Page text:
We didn't see much of a difference between DirectX 10.1 and 11, but if you're a Windows Vista user who did and has been waiting impatiently: be happy because DirectX 11 is now finally available through Windows Update. [DailyTech]
Like with the jump from DirectX 9 to DirectX 10, you'll have to really concentrate hard to see what's changed between the two versions. If you can even really tell which version is which.
The first graphics cards that support DirectX 11—the next version of Microsoft's gaming APIs with more fiyapowah—from both ATI and Nvidia will apparently arrive in the next couple of months.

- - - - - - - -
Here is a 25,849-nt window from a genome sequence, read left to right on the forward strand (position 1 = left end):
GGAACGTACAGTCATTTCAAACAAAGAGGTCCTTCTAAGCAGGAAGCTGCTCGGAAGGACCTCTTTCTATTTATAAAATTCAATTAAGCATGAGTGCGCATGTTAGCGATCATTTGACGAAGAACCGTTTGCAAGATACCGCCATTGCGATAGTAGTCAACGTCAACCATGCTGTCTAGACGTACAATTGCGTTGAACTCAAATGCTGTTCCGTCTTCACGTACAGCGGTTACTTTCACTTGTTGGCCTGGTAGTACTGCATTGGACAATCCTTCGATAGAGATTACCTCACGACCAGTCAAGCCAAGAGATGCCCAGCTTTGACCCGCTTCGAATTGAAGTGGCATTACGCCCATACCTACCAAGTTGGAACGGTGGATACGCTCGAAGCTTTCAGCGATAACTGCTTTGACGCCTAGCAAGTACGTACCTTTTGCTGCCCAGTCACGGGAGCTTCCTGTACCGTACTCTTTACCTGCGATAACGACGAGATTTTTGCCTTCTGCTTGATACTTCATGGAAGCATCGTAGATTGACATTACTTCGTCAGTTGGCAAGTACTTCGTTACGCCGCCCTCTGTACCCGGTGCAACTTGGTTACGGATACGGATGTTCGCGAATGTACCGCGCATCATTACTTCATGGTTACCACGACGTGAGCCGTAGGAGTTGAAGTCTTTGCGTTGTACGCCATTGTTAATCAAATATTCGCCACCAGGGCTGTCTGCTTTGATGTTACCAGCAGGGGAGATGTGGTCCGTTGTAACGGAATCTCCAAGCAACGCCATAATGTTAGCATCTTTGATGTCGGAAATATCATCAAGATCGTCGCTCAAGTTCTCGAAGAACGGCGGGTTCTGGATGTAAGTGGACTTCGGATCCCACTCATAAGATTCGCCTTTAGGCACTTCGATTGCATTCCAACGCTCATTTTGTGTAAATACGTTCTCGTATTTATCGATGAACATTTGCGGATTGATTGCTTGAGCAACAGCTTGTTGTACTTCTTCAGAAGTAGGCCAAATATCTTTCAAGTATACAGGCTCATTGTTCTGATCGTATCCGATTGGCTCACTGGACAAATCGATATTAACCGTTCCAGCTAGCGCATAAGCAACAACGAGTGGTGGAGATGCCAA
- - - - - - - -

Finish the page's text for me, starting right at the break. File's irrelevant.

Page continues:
DirectX 11 is coming, and it looks pretty awesome. Sure, you get advancements in shading and better support for multi-core machines, but what's really got our heads turning is the concept of letting programmers use the GPU in your video card to do some of the heavy lifting, meaning your graphics chip becomes a second,…
British site The Inquirer is reporting from Siggraph 2007 that the next version of DirectX, 10.1, requires spanking new hardware to support its sort of spanking new features.
Those aluminum and glass iMacs revealed yesterday actually have DirectX 10 capable graphics cards from ATI, which means that your Boot Camp Windows gaming will be able to kinda handle Crysis. [Kotaku]
One of the main reasons why Mac users still use Boot Camp to run Windows Natively instead using virtualization software like Parallels is its lack of 3D gaming (OpenGL and DirectX) support. In Parallels Desktop version 3.0, now in final candidate development, you can finally use 3D gaming without rebooting.